Let’s Visit Baba Vida: The Only Fully Preserved Medieval Fortress in Bulgaria

VIDIN is a Danube town that has many sites to be proud of. Located in the North-Western Bulgaria, on the border with Romania, it is often left under the radar for many travellers. Baba Vida is the most famous attraction in the city. However, if you decide to visit Vidin, you will be pleasantly surprised by all the other things you can see there. 

Vidin is located 245 km from Sofia, well connected with regular buses and trains. It has a bridge connection with Romania and is a stop to many Danube cruises. 

Baba Vida Fortress

The symbol of the city is “Baba Vida” – the only fully preserved Medieval Fortress in Bulgaria. It is built on top of a Roman fortress during the Xth century. It has never been conquered by an enemy army. Baba Vida rises proudly next to Danube river and is often a first stop for the visitors of the town… 

Baba Vida Bulgaria

It was used for military purposes during the First and Second Bulgarian Kingdoms, the Ottoman Empire and all the way to 1958. Now, it is a famous tourist attraction and а movie scene. More than 50 movies were filmed in Baba Vida. There is a summer stage inside the walls where regular folklore events are organized. 

Baba Vida Fortress Vidin Bulgaria

The Fortress is indeed very well preserved. You can walk inside, visit one of the eight towers, the jail or just enjoy the view to Danube and Romania. “Baba Vida”  has a square shape, and the 4 of its corners are oriented to the world cardinal points. The Fortress is surrounded by a 6m deep ditch which was filled with water. 

Baba Vida Fortress Vidin Bulgaria

baba vida bulgaria

An interesting legend is hidden behind the walls of the Fortress… 

Baba Vida was the oldest of three sisters who were unhappily married. She decided to give a vow to never get married and build the Fortress to spend the rest of her days inside. But, as faith often plays with us, Vida fell in love with the architect. Because of her vow, however, she ordered his death after the Fortress was built.

But let’s stick to the facts…

Baba Vida Working Hours: 

Oct 1 – Mar 30: 9:00-17:00 (Mon-Fri); 10:00-17:00 (Sat, Sun)

Apr 1 – Sept 30: 8:30-17:30 (Mon-Fri); 9:00-17:30 (Sat,Sun)

Tickets price: 4 BGN (Adults); 2 BGN (Students, Retirees); 20 BGN – Tour Guide /Last update: October 2016/

The Old Synagogue 

Abandoned, but still caught our attention! The Synagogue in Vidin is an impressive but almost destroyed building, unused since the 50s. Despite it is only ruins, it’s the second biggest Jewish temple in Bulgaria after the Synagogue in Sofia.  

vidin-synagogue-bulgaria

The interior was impressive, with rich ornaments, several archs and two towers. Inside, there were two marble stones with the names of the Vidin Jews that give their lives for the freedom of Bulgaria between the Liberation and the First World War. Now, all of this is left to our imagination…

vidin-synagogue

The St. Dimitar Cathedral

Another stop on our day trip in Vidin was the Cathedral named after St. Dimitar. It is “hidden” in a park close to the city center. I was surprised to hear learn it is the second biggest in Bulgaria after St. Alexander Nevsky Cathedral in Sofia- another thing Vidin can be proud of.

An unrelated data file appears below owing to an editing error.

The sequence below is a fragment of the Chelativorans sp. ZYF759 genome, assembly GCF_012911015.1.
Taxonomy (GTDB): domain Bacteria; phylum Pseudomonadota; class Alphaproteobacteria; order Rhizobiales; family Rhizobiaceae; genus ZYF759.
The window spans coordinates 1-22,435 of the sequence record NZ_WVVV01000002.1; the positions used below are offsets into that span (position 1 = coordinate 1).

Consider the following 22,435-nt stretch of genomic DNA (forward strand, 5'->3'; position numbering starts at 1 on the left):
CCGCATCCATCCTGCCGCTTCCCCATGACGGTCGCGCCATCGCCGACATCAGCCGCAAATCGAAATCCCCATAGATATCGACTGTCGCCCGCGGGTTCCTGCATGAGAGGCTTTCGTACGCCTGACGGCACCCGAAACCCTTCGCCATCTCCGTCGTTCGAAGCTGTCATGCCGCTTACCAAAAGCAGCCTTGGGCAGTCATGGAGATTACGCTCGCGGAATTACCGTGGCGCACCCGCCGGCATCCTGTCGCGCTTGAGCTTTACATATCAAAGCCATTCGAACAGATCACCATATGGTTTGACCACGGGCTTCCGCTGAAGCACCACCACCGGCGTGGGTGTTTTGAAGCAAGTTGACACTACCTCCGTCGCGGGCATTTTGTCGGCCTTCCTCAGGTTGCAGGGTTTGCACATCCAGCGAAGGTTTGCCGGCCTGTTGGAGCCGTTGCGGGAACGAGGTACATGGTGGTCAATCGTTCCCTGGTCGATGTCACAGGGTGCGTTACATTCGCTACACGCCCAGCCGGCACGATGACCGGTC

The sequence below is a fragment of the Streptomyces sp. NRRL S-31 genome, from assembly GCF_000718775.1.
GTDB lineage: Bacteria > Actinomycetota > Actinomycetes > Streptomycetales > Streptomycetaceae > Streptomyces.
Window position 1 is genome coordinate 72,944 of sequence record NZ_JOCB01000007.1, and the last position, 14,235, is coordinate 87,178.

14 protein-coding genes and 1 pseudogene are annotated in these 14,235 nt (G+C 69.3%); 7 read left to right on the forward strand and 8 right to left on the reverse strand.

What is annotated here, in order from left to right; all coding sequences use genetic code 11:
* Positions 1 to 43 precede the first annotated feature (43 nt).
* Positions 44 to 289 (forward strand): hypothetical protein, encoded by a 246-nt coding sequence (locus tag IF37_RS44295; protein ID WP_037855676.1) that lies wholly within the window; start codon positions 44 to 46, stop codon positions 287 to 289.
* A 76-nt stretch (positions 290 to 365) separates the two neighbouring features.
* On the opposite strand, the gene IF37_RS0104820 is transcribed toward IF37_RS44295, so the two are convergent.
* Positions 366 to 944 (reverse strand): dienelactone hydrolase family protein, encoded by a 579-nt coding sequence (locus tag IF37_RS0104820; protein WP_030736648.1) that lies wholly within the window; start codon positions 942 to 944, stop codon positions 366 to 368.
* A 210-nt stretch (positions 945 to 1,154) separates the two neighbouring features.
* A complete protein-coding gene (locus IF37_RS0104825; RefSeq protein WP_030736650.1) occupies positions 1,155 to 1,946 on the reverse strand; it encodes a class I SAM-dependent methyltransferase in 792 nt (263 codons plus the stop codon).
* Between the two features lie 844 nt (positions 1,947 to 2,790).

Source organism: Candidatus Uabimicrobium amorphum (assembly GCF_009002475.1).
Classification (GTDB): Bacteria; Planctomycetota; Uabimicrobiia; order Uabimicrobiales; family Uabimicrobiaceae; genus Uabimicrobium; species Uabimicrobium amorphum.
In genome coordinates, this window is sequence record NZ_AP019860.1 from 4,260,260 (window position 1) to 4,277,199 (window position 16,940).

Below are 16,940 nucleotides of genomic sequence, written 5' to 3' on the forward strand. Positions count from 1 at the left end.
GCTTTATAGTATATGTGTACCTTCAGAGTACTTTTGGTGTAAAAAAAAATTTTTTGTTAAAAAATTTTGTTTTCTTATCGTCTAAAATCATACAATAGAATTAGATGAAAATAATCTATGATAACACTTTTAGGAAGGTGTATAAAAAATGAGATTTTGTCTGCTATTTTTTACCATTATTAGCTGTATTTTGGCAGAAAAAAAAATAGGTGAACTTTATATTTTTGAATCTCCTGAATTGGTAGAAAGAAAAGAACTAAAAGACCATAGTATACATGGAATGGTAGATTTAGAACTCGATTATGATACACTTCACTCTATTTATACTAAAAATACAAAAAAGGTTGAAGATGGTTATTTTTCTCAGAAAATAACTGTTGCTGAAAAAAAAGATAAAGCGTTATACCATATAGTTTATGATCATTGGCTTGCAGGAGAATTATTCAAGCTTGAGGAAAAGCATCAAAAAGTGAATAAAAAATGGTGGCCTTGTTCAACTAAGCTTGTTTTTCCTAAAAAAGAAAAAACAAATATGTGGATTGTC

vidin-cathedral

Another interesting fact is, that this church is one of the few in Bulgaria where you can see a rare fresco with images of Bulgarian revolutionaries – Vasil Levski, Hristo Botev, Lyuben Karavelov and Georgi Sava Rakovski.

fresco-vidin

As any religious building in Bulgaria, there is no entrance fee for the Cathedral.

The Danube River and Park 

A walk along the Danube river in Vidin is also a preferred afternoon activity in the city. The park is rather small and can’t compete with my favourite Danube park in Silistra (on the other part of Bulgaria) but is also a nice place to be. 

vidin-bulgaria

vidin-danube-bulgaria

Sample Itinerary of Vidin

Vidin can be visited for a day trip from Sofia with bus or train. The town’s main sites are in short distances from one another. A sample itinerary would include:

  • Starting point: Central Railway Station where you can see the Monument of the futility – dedicated to the futility and nonsense of the Seriban-Bulgarian war during 1885 in the form of a soldier with a  sorrowful expression despite the victory.
  • St. Dimitar Cathedral;
  • Mosque of Osman Pazvantoglu with the Library;
  • Danube Park;
  • Old Sunagogue;
  • End point: Baba Vida Fortress.

For an even better itinerary, you can combine your visit to Vidin with Belogradchik Rocks and Magura Cave and make it a 2-day exploration trip in North-Western Bulgaria. For more travel stories and ideas, visit Travelling Buzz on Facebook.

Written by

Travel blogger, freelancer and tourism graduate from Bulgaria. When I'm not writing about my experiences, I'm most likely chasing adventures all over Europe. From skydiving up in the sky to kayaking in deep waters, I love challenging myself during every trip. I also love travelling and writing about my home country - Bulgaria.

Latest comments
  • Summer scene should be changed to summer stage. Scene is not сцена. Scene is гледка. Сцена е stage на английски.

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